The Scottish Wildlife Trust’s marine conservation work has received a major boost thanks to the Esmée Fairbairn Foundation. A £771,417 grant from the Foundation will allow the Trust to expand its Living Seas project over the next five years.
This support will allow the Trust to continue and increase its advocacy for a healthier marine environment and establish a hub of excellence for marine community engagement in Ullapool – building on work in the North West Highlands started in 2015, which included the development of Scotland’s first-ever snorkel trail and an innovative remote litter station.
Living Seas Communities Manager Noel Hawkins said: “Initiatives like our North West Highlands snorkel trail and the litter station at Dun Canna have generated interest from coastal communities all around Scotland.
“Over the last three years we’ve put over 50 kids through pool based training, and taken over 100 children out into the sea, helping them directly experience the marine life on their doorstep. Ultimately we’re aiming to work with local communities to show how they can benefit from healthy, living seas, and demonstrate that sustainable stewardship of the marine environment doesn’t mean people have to turn their back on the sea.”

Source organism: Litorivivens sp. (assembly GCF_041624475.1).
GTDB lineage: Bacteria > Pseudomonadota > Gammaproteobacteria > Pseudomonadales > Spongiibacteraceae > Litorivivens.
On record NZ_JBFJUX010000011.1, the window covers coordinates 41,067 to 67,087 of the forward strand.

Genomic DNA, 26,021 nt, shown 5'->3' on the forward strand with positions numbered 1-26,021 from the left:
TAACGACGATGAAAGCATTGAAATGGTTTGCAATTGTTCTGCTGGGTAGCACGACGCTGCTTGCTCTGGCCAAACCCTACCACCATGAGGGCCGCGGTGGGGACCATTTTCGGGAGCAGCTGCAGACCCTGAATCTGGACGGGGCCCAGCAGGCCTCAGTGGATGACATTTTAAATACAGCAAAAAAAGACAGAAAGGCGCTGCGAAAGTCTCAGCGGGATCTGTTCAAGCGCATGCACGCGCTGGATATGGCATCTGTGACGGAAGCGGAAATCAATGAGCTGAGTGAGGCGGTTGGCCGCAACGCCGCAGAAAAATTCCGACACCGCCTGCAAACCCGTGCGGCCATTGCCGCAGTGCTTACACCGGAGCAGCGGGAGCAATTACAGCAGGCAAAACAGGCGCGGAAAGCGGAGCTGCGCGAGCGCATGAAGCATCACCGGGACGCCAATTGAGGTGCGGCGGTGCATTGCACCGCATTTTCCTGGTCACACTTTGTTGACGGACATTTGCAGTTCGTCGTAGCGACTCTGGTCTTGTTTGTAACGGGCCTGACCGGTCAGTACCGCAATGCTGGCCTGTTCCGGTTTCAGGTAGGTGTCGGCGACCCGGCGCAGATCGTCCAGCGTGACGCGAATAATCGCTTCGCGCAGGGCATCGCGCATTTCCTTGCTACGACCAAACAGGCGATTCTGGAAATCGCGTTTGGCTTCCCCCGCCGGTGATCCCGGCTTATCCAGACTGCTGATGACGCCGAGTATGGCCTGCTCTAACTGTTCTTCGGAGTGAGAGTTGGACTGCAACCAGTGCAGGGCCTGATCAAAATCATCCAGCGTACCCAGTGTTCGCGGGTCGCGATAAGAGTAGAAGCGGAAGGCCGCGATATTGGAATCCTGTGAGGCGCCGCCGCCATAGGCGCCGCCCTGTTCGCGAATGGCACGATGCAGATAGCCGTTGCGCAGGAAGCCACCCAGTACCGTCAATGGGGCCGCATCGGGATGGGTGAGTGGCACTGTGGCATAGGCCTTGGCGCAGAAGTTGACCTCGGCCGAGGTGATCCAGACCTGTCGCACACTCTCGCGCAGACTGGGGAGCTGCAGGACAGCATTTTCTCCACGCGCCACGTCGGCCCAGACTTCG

Marine Planning Officer Dr Sam Collin said: “The future health of our seas faces several challenges, including the effect of Brexit on fisheries and the planned rapid expansion of Scotland’s aquaculture industry.
“Any further development of Scotland’s seas has to work within the limitations of the marine environment. Thanks to the Esmée Fairbairn Foundation the Trust will be able to continue playing an important role in ensuring the completion of Scotland’s network of Marine Protected Areas, and advocating for future legislation that creates a balance between environmental, social and economic benefits.”